Performing Arts: Music
May 7, 2017
Brooklyn Bowl is an awful place to be if you are alone, clinging like a barnacle to a brick wall in a sea of couples obnoxiously enjoying themselves. Similarly, the critic has no power in places/events such as these, especially if one has no familiarity with what s/he is writing on. These are both, however, privileges. One (read: myself) is not distracted by the self-importance generated by press ticket booths and seat reservations or companions to use as a reservoir for insecurity-numbing commentary. One (read: I) must hang on every performed moment as it unfolds – a fortunately easy task when faced with the World Music Institute’s pairing of Tinariwen and opening act Dengue Fever.

Cambodian singer Chhom Nimol is at once out of place and seamlessly woven into Dengue Fever’s psychedelic surf-rock afro-jazz fusion tapestry of reverberating guitar, silent movie organ, fuzzy bass, self-harmonizing saxophone, crystalline drums, and pulsing auxiliary percussion. Her glittery voice, maintaining traditional eastern techniques, has a brightness, both sustained and agile, that blends with the sax in her higher register. Her microtonal ornamentation is warmly welcomed in the basic harmonic progressions that rely on pentatonic openness. The band gives (almost) everything away immediately, such that we take Nimol’s vocal gift for granted until she duets with guitarist Zac Holtzman – a strikingly humorous juxtaposition, this mortal pleading to a goddess while also playing a double-necked guitar incredibly well.

Songs share similar constructions. Guitar and sax double on riffs that Nimol sings over in refrain form. Grooves are built piece by piece, subtly modified throughout the song as each bandmate takes a solo. Deviation from the formula is limited, save a hypnotic a cappella solo by Nimol.

Dengue Fever’s melting pot of styles gives way to a comparatively traditional image of men in long shirts, turbans, and veils all holding electric guitars except for a drummer and a dancer (who ends up playing guitar as well). Explicitly Tuaregian in image and language, Tinariwen plays an infectious blend of North African music melded with folk-rock blues. Their songs also follow a consistency in structure: an antiphonal exchange between rotating soloists and group cycling many times without much variation until the final go-around unceremoniously ends.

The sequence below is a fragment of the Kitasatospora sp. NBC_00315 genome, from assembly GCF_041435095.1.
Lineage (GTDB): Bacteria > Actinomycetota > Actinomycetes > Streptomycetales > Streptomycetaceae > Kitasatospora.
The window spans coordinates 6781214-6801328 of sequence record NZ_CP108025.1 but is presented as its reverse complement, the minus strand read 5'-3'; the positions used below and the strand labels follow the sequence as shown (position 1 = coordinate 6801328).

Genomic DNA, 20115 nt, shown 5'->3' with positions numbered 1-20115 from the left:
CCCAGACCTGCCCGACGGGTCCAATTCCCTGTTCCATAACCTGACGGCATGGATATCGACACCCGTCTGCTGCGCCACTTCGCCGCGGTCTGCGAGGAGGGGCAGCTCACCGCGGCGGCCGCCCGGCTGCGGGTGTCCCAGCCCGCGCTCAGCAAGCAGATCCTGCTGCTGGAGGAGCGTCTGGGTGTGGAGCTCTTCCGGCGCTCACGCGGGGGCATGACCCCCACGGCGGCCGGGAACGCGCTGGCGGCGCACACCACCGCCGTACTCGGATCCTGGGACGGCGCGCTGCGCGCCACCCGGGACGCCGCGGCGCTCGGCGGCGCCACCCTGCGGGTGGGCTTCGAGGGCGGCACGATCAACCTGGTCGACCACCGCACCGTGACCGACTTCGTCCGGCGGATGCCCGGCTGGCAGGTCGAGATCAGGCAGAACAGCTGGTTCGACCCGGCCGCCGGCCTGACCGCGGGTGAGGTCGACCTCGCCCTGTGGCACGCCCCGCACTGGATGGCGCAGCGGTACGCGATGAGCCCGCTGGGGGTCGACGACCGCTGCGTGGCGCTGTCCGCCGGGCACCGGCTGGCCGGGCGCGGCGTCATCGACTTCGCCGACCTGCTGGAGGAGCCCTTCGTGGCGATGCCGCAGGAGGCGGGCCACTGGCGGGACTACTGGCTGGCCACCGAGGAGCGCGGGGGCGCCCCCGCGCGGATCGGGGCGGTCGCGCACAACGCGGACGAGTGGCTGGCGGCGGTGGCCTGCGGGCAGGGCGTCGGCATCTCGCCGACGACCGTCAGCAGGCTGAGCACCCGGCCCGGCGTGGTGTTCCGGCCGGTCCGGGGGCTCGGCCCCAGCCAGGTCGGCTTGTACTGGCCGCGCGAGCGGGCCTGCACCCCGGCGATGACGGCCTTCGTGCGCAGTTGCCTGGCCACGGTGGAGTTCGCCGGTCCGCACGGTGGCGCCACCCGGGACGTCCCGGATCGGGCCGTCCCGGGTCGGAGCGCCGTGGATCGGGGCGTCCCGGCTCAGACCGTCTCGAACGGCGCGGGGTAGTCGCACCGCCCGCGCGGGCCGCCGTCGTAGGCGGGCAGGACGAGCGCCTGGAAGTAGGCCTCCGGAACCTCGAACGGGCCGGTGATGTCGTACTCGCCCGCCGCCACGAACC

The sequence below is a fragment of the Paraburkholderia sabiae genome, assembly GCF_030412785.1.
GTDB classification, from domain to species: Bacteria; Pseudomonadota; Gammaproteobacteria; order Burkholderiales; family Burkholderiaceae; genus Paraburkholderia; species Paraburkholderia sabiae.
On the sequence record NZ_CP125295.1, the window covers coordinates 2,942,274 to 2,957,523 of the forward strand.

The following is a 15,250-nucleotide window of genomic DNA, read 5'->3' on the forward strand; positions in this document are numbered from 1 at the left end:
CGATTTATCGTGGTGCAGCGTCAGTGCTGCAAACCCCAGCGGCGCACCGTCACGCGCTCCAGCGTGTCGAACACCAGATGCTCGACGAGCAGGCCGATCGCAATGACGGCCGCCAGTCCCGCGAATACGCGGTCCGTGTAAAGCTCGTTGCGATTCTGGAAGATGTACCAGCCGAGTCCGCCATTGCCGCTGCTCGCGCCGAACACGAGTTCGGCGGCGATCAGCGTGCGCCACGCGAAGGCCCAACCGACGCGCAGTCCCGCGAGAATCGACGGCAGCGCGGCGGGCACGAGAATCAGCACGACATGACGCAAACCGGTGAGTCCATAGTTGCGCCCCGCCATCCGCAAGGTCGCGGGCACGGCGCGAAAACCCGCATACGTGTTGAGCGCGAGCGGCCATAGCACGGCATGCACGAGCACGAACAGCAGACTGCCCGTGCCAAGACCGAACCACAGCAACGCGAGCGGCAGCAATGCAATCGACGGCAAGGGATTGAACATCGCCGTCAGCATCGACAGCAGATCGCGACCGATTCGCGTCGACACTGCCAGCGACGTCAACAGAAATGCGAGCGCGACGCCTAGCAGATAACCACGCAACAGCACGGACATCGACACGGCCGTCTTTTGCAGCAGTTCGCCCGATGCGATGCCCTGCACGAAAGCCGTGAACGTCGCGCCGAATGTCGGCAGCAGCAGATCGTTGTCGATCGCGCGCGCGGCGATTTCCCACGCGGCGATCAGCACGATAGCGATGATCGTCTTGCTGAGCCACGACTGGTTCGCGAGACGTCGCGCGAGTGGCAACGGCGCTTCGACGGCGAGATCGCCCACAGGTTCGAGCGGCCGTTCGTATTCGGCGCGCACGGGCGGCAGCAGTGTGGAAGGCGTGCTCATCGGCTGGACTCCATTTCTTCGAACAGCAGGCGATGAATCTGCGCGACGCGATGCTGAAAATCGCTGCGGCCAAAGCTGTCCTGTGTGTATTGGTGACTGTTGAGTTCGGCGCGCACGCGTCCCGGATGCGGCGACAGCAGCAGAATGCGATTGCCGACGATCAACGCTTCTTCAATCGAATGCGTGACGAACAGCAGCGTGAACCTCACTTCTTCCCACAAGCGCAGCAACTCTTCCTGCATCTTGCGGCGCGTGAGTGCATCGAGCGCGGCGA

The sense of group and fluidity within is important. Band members slip away, return, and trade instruments, tuned out loud. The melodies, sometimes memorable, sometimes a collection of pitches that carry words, have a sense of rite or campfire that testify to the band’s nomadic origins.

The sound, stripped down by a large margin compared to Dengue Fever, does not negate sophistication, but makes it all the more visible. Tinariwen has a propensity for polyrhythm within their earthy pulses. Voices ride on top, also incorporating indigenous techniques. The multiplicity of guitars is not redundant, but allows interlocking patterns of complementary strumming in different registers through which bluesy solo lines are cleanly plucked. We know the sonic essence of a Tinariwen song in its first few seconds. The music is, therefore, a different sort of experience: not an unfolding journey, but a moment, echoed.

Both bands display particular physicalities. Nimol is the primary mover in a band of slow sways. She raises her hands in precious mudras, eventually mirrored drunkedly by the audience. Tinariwen remains largely still and solemn, save one singer/guitarist who spends most of his time gleefully oscillating horizontally with fluid hands, a bobbing head, and a beaming smile. He is the conduit between the band and the listeners, letting us who might not speak the language know physically that everything is ok. The consistency of his movement purely visualizes the rhythmic idiosyncrasies in a kind of performed listening, which leaves concertgoers imbued with funk-induced reverence.
EYE ON THE ARTS, NY -- Jonathan Matthews

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